Thought I'd poke my head up at this point.  I signed on this list a
half-hour or so ago, intending to do a bit of Seep-publicizing, just in
time to see Jim Weirich take care of it for me!  Crazy!  Thanks!

I'm the author of Seep, which Jim has characterized perfectly...Spring
like, lots of XML.  If you hate XML, you'll hate Seep :)

The beauty of Seep (and this is entirely stolen from Spring) is that it
is versatile enough to give you 1) all that DI stuff, and 2) a unifying
syntax for configuration.  I can (and do) configure pretty much
everything in my applications, from ActiveRecord mappers to Log4r, using
Seep.

I'm a Ruby beginner, so I hope some of you hard-core Ruby folk take a
look at Seep.  I could use some feedback on what would help it be more
useful.

Regards,

    Gary

On Wed, 2005-07-27 at 02:36 +0900, Jim Weirich wrote:
> On Tuesday 26 July 2005 11:37 am, Jim Freeze wrote:
> > > There is a joke going around the Ruby community that there are more
> > > DI/IoC frameworks in Ruby than there are people actually using the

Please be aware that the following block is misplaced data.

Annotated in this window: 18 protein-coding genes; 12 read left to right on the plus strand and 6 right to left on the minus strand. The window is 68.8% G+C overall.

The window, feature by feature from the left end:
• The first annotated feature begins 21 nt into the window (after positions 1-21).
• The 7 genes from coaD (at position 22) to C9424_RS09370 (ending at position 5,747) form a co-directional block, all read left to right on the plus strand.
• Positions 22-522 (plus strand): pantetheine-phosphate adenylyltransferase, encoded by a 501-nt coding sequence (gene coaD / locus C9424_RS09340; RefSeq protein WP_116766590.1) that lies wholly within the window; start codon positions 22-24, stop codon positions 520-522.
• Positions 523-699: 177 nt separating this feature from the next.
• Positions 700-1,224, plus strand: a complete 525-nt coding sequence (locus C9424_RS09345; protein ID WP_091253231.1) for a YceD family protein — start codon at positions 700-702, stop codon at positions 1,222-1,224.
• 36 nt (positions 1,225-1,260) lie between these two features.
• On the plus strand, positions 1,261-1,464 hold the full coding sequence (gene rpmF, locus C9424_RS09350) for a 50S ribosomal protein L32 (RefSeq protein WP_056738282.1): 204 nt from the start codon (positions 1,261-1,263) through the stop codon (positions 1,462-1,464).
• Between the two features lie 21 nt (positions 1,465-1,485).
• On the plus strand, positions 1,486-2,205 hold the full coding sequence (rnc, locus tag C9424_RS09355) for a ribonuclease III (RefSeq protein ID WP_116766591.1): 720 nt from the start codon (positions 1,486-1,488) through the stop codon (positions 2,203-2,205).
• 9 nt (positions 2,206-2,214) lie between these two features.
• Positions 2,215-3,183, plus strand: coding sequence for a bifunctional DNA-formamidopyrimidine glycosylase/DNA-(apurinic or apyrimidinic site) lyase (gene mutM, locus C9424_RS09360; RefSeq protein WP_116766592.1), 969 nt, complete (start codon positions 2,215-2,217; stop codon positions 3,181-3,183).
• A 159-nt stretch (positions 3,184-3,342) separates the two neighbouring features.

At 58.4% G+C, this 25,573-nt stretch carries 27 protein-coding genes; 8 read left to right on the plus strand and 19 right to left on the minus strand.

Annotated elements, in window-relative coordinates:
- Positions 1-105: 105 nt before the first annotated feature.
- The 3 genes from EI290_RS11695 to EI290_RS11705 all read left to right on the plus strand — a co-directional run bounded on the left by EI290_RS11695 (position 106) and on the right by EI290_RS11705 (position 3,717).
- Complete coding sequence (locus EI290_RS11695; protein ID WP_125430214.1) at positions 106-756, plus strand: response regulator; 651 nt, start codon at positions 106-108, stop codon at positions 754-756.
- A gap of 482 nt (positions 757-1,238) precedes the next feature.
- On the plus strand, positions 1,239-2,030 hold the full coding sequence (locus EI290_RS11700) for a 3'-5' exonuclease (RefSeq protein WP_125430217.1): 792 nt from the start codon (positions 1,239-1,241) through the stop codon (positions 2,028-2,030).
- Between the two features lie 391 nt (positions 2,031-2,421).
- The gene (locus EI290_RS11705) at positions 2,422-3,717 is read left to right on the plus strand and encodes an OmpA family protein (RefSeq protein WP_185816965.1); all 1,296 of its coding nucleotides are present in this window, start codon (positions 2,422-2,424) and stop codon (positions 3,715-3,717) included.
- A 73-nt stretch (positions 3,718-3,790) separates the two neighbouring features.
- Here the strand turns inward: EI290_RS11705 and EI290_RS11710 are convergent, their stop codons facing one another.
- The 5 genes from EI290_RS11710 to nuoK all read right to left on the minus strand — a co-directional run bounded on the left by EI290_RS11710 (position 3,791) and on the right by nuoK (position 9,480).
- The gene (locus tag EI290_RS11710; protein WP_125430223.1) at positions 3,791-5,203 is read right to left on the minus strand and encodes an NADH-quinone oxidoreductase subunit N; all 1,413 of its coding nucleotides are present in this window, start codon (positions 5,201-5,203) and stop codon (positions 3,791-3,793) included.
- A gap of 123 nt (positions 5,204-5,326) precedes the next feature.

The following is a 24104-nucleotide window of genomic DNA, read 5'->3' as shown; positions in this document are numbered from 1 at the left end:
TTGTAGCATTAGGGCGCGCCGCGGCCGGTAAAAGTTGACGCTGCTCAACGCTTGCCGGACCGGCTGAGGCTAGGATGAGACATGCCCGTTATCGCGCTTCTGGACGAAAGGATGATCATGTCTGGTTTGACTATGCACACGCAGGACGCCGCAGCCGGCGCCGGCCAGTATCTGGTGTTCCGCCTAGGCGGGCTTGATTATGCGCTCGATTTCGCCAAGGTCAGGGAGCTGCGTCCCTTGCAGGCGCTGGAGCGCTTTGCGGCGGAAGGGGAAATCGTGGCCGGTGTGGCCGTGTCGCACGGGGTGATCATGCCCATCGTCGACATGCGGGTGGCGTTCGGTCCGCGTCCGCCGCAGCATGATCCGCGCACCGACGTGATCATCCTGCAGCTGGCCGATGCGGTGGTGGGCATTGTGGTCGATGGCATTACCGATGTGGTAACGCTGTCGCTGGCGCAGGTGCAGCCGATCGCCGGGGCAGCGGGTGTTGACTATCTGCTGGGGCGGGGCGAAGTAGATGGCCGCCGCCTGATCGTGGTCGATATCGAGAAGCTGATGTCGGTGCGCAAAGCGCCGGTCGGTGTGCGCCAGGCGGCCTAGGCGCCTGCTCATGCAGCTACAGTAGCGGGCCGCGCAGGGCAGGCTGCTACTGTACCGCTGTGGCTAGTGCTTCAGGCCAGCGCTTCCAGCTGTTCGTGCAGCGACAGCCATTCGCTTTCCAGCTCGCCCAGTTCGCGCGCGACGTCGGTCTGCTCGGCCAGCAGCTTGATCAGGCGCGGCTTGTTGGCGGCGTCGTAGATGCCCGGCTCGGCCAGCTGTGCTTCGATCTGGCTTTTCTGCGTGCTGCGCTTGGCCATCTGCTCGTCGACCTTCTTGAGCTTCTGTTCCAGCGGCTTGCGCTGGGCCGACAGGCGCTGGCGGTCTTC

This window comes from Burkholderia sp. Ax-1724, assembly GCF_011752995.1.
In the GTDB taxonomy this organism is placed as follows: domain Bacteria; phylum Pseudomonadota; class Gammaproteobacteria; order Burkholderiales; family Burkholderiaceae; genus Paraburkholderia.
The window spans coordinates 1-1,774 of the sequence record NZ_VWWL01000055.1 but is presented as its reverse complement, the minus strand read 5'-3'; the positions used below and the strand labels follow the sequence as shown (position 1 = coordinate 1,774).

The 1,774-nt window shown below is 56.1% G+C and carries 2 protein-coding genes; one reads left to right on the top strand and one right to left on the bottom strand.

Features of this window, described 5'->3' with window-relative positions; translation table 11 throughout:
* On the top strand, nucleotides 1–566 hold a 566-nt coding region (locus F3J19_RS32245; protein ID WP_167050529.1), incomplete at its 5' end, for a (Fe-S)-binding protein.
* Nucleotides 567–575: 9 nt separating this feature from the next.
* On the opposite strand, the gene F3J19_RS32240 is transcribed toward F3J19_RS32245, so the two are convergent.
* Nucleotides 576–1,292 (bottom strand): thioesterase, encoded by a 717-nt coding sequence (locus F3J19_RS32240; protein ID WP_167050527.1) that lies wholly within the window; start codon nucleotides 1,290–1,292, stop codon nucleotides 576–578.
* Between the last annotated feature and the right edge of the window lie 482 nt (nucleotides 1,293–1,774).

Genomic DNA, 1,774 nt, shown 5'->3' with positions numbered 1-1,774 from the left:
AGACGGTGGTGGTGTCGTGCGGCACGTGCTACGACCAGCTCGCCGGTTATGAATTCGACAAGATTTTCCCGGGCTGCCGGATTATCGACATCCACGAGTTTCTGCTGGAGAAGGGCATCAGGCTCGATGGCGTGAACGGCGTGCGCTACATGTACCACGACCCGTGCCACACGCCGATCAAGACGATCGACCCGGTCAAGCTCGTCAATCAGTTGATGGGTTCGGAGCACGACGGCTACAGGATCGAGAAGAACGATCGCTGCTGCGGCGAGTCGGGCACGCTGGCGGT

> > > frameworks.
> >
> > Yes, and aren't there only two DI/IoC frameworks that exist? ;)
> 
> Here's the ones I know about:
> 
> * Copland -- Hivemind based from Jamis Buck
> 
> * DI -- The version I wrote about in response to Jamis's Copland talk. (see 
> http://onestepback.org/index.cgi/Tech/Ruby/DependencyInjectionInRuby.rdoc)
> 
> * Needle -- Again from Jamis, based DI.
> 
> * MinDI -- Minimal framework from Joel VanderWerf 
> (http://redshift.sourceforge.net/mindi)
> 
> * seep -- Inspired by Spring (i.e. lots of XML), by Gary Shea 
> (http://seep.rubyforge.org/index.html)
> 
> * DIM -- Dependency Injection, Minimal, 30 lines of Ruby Code, developed for 
> my OSCON talk (currently unreleased ... I'll post it after OSCON).
>